Sergei Stroitelev, winner of 1st prize in Story Portrait category, receives award at Anadolu Agency’s Istanbul office
The Istanbul Photo Awards is a “big motivation” for photojournalists to continue their careers, according to Russian photojournalist Sergei Stroitelev, who won first prize this year in the Story Portrait category.
Stroitelev, a freelance photojournalist, was presented the Canon camera prize at Anadolu Agency’s Istanbul office from the agency’s award-winning photographer Elif Ozturk.
Asked about his feelings, Stroitelev told Anadolu Agency that winning the Istanbul Photo Awards is a “great motivation” for him and brings “international exposure” as well as “a lot of new contacts.”
Noting that seeing his work being appreciated by a “great jury” consisting of his “role models” is “such an honor,” he said: “It's such a big motivation to continue working.”
He said he was surprised when he learned he won the prize “because I won this contest once some years ago, and I didn't think that it's possible to make it two times.”
“It was really surprising, and a big honor of course,” he said.
Stroitelev said he previously heard from his colleagues about the Istanbul Photo Awards contest, adding “a lot of my colleagues applied before.”
‘The Strongest Bond’
Stroitelev’s work, titled “The Strongest Bond,” covers women in Chechnya and Dagestan whose children left to join the Daesh/ISIS terror group, in which photos of their missing loved ones are superimposed on the figures of their mothers and their surroundings.
Explaining the story behind the photographs, Stroitelev said: “When I was on assignment for one of the Russian newspapers in Dagestan, three mothers came to me. They told me that their daughters are missing somewhere in ISIS (territory) and nobody cared about that.”
“And I became really interested in the issue and decided to give these women a voice,” he added.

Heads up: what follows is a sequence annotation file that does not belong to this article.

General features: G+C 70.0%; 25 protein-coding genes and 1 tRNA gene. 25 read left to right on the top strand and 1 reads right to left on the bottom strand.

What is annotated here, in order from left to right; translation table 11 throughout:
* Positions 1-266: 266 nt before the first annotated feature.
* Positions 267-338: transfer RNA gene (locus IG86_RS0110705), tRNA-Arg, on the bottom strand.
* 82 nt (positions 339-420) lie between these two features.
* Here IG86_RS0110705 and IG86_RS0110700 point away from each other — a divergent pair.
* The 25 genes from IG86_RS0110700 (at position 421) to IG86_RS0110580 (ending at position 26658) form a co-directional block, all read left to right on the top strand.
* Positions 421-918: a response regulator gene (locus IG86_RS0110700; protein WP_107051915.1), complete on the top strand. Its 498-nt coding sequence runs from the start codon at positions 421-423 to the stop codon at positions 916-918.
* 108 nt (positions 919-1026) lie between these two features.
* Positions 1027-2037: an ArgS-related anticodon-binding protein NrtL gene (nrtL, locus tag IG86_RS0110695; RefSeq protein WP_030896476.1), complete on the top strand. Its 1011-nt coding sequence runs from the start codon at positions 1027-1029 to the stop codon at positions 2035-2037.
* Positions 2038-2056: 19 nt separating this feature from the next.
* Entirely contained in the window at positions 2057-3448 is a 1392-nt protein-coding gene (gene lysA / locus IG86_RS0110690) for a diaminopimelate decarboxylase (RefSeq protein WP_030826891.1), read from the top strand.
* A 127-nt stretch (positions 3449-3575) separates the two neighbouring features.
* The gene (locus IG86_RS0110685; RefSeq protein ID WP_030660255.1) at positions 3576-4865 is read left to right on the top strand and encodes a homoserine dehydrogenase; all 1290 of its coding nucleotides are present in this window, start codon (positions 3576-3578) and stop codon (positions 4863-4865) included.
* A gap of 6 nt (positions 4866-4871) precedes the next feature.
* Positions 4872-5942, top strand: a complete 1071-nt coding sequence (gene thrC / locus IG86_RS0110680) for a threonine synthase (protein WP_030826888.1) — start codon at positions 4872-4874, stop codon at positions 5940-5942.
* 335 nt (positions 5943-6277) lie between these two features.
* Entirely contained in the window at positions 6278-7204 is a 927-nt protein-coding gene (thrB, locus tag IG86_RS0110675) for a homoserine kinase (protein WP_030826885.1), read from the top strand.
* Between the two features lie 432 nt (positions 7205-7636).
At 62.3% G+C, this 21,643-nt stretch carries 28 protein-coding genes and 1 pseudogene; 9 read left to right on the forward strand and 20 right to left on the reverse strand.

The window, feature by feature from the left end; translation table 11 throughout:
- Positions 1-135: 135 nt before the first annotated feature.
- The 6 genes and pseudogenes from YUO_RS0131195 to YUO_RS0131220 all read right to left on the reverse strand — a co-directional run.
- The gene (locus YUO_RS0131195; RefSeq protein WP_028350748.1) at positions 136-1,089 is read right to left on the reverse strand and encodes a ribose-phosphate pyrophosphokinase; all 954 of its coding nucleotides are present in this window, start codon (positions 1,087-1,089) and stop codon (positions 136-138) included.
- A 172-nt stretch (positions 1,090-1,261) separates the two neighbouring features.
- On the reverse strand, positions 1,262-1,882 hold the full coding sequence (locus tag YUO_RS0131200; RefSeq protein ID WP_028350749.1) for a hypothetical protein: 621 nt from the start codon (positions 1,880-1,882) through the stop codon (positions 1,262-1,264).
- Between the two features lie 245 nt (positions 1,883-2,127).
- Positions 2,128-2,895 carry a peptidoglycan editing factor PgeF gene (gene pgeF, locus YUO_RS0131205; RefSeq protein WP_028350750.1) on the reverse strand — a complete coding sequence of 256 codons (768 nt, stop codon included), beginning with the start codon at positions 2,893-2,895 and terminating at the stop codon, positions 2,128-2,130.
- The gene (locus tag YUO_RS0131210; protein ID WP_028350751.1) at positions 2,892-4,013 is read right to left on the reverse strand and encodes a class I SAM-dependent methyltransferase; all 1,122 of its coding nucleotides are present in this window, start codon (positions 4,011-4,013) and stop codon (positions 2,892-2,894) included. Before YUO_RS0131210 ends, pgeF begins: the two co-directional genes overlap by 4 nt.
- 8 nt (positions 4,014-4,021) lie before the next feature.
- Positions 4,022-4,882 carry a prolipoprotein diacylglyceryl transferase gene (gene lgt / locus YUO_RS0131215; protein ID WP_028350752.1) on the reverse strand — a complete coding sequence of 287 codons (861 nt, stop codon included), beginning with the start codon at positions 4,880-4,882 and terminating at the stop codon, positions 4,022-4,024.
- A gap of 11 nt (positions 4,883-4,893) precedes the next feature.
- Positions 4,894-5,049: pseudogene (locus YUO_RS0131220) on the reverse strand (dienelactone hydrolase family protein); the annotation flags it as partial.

He said the hardest part was to find the women and persuade them to be photographed, adding that some parents helped him find more women that are willing to speak.
“The third task was the psychological task,” he said, adding the women were crying when telling their stories.
“It's a challenge for every photographer to work on these kinds of issues,” he said.
Being a freelancer
Asked about his experiences so far as a freelance photojournalist, he said: “When I went to Maidan (Ukraine) in 2014, I started freelancing. I documented the revolution.”
“I realized that I'm going to photograph like all my life because I realized that photojournalism has so much power and is the perfect instrument to raise awareness about issues,” he said.
Noting that he is currently not living in Russia, his advice to younger freelance photojournalists was to “don't give up.”
He said that although there are some moments you won’t have enough money to continue your work, there are also “great moments,” like being awarded “such a great prize.”
* This year, the contest was supported by Canon, the Turkish Cooperation and Coordination Agency (TIKA) and Turkish Airlines (THY), the nation's flag carrier. Besides the cash prizes, this year the first prize winners of all categories will receive a Canon camera.
Information related to the 2022 jury and award-winning photographs can be accessed via the website www.istanbulphotoawards.com.